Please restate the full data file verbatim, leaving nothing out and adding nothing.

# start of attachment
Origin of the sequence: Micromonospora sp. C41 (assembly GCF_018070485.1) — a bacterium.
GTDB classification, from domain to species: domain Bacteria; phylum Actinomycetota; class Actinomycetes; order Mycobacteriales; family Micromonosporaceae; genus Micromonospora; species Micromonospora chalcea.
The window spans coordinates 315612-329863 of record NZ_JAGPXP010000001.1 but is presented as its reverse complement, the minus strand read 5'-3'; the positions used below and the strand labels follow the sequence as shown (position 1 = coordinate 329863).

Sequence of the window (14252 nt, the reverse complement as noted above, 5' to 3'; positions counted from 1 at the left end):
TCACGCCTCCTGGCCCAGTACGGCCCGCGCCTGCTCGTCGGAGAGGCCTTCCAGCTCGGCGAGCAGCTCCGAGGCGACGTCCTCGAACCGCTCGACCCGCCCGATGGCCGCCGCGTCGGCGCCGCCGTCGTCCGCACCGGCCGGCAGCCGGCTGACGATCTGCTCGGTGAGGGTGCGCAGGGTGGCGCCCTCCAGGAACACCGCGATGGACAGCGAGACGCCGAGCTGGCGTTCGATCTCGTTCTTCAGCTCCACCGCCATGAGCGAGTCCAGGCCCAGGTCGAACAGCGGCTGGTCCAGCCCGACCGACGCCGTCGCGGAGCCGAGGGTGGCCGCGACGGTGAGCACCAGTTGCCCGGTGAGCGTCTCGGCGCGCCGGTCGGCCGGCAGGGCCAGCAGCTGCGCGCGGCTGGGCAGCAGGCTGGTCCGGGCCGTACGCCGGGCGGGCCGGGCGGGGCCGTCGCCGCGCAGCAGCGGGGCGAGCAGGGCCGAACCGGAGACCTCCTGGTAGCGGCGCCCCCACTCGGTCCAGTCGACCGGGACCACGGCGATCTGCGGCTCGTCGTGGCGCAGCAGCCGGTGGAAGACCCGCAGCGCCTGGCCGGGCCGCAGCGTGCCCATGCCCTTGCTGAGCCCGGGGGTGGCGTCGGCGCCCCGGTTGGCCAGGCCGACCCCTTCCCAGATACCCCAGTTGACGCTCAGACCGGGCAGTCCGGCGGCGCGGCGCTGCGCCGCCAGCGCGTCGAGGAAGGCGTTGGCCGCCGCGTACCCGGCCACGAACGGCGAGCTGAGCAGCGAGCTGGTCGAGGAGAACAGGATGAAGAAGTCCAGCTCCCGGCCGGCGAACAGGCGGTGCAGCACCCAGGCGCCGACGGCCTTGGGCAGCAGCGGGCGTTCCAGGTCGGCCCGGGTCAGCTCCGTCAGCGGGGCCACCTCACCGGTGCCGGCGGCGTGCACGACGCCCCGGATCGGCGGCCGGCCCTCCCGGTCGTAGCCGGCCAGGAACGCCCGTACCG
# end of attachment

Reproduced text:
Origin of the sequence: Micromonospora sp. C41 (assembly GCF_018070485.1) — a bacterium.
GTDB classification, from domain to species: domain Bacteria; phylum Actinomycetota; class Actinomycetes; order Mycobacteriales; family Micromonosporaceae; genus Micromonospora; species Micromonospora chalcea.
The window spans coordinates 315612-329863 of record NZ_JAGPXP010000001.1 but is presented as its reverse complement, the minus strand read 5'-3'; the positions used below and the strand labels follow the sequence as shown (position 1 = coordinate 329863).

Sequence of the window (14252 nt, the reverse complement as noted above, 5' to 3'; positions counted from 1 at the left end):
TCACGCCTCCTGGCCCAGTACGGCCCGCGCCTGCTCGTCGGAGAGGCCTTCCAGCTCGGCGAGCAGCTCCGAGGCGACGTCCTCGAACCGCTCGACCCGCCCGATGGCCGCCGCGTCGGCGCCGCCGTCGTCCGCACCGGCCGGCAGCCGGCTGACGATCTGCTCGGTGAGGGTGCGCAGGGTGGCGCCCTCCAGGAACACCGCGATGGACAGCGAGACGCCGAGCTGGCGTTCGATCTCGTTCTTCAGCTCCACCGCCATGAGCGAGTCCAGGCCCAGGTCGAACAGCGGCTGGTCCAGCCCGACCGACGCCGTCGCGGAGCCGAGGGTGGCCGCGACGGTGAGCACCAGTTGCCCGGTGAGCGTCTCGGCGCGCCGGTCGGCCGGCAGGGCCAGCAGCTGCGCGCGGCTGGGCAGCAGGCTGGTCCGGGCCGTACGCCGGGCGGGCCGGGCGGGGCCGTCGCCGCGCAGCAGCGGGGCGAGCAGGGCCGAACCGGAGACCTCCTGGTAGCGGCGCCCCCACTCGGTCCAGTCGACCGGGACCACGGCGATCTGCGGCTCGTCGTGGCGCAGCAGCCGGTGGAAGACCCGCAGCGCCTGGCCGGGCCGCAGCGTGCCCATGCCCTTGCTGAGCCCGGGGGTGGCGTCGGCGCCCCGGTTGGCCAGGCCGACCCCTTCCCAGATACCCCAGTTGACGCTCAGACCGGGCAGTCCGGCGGCGCGGCGCTGCGCCGCCAGCGCGTCGAGGAAGGCGTTGGCCGCCGCGTACCCGGCCACGAACGGCGAGCTGAGCAGCGAGCTGGTCGAGGAGAACAGGATGAAGAAGTCCAGCTCCCGGCCGGCGAACAGGCGGTGCAGCACCCAGGCGCCGACGGCCTTGGGCAGCAGCGGGCGTTCCAGGTCGGCCCGGGTCAGCTCCGTCAGCGGGGCCACCTCACCGGTGCCGGCGGCGTGCACGACGCCCCGGATCGGCGGCCGGCCCTCCCGGTCGTAGCCGGCCAGGAACGCCCGTACCG